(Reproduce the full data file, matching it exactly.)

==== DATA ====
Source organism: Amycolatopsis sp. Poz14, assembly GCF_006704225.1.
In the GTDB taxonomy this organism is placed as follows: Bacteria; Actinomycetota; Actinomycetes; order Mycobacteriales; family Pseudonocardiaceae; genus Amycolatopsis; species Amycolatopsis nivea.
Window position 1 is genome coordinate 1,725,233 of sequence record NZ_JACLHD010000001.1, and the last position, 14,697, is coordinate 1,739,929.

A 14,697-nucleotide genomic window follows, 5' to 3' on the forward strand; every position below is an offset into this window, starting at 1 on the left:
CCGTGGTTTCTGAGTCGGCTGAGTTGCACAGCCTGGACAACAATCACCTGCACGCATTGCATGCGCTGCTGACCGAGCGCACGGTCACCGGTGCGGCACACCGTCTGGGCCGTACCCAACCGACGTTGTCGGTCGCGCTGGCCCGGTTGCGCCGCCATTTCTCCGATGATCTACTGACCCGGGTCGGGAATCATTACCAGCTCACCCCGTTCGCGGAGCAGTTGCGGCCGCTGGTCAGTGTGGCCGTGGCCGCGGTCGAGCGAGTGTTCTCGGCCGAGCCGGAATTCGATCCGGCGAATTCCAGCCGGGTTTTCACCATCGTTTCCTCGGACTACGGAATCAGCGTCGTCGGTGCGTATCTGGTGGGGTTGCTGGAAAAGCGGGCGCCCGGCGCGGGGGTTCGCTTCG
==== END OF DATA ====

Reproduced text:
Source organism: Amycolatopsis sp. Poz14, assembly GCF_006704225.1.
In the GTDB taxonomy this organism is placed as follows: Bacteria; Actinomycetota; Actinomycetes; order Mycobacteriales; family Pseudonocardiaceae; genus Amycolatopsis; species Amycolatopsis nivea.
Window position 1 is genome coordinate 1,725,233 of sequence record NZ_JACLHD010000001.1, and the last position, 14,697, is coordinate 1,739,929.

A 14,697-nucleotide genomic window follows, 5' to 3' on the forward strand; every position below is an offset into this window, starting at 1 on the left:
CCGTGGTTTCTGAGTCGGCTGAGTTGCACAGCCTGGACAACAATCACCTGCACGCATTGCATGCGCTGCTGACCGAGCGCACGGTCACCGGTGCGGCACACCGTCTGGGCCGTACCCAACCGACGTTGTCGGTCGCGCTGGCCCGGTTGCGCCGCCATTTCTCCGATGATCTACTGACCCGGGTCGGGAATCATTACCAGCTCACCCCGTTCGCGGAGCAGTTGCGGCCGCTGGTCAGTGTGGCCGTGGCCGCGGTCGAGCGAGTGTTCTCGGCCGAGCCGGAATTCGATCCGGCGAATTCCAGCCGGGTTTTCACCATCGTTTCCTCGGACTACGGAATCAGCGTCGTCGGTGCGTATCTGGTGGGGTTGCTGGAAAAGCGGGCGCCCGGCGCGGGGGTTCGCTTCG